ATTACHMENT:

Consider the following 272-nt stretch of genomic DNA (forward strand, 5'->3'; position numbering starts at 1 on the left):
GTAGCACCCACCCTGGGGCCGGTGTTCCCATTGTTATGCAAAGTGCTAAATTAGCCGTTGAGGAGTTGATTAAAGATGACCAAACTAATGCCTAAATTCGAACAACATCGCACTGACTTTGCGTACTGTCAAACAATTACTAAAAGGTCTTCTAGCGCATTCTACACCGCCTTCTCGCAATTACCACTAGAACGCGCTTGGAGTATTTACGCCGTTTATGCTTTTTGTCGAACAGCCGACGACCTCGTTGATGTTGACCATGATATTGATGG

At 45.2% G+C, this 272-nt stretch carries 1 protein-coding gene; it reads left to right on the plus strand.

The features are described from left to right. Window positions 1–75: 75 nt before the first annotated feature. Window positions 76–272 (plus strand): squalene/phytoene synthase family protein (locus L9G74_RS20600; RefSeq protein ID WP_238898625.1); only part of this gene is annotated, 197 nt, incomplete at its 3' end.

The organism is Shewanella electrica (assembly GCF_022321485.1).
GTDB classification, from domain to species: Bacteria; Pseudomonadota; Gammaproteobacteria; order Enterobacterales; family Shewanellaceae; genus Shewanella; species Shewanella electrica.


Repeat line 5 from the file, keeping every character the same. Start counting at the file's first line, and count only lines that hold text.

The organism is Shewanella electrica (assembly GCF_022321485.1).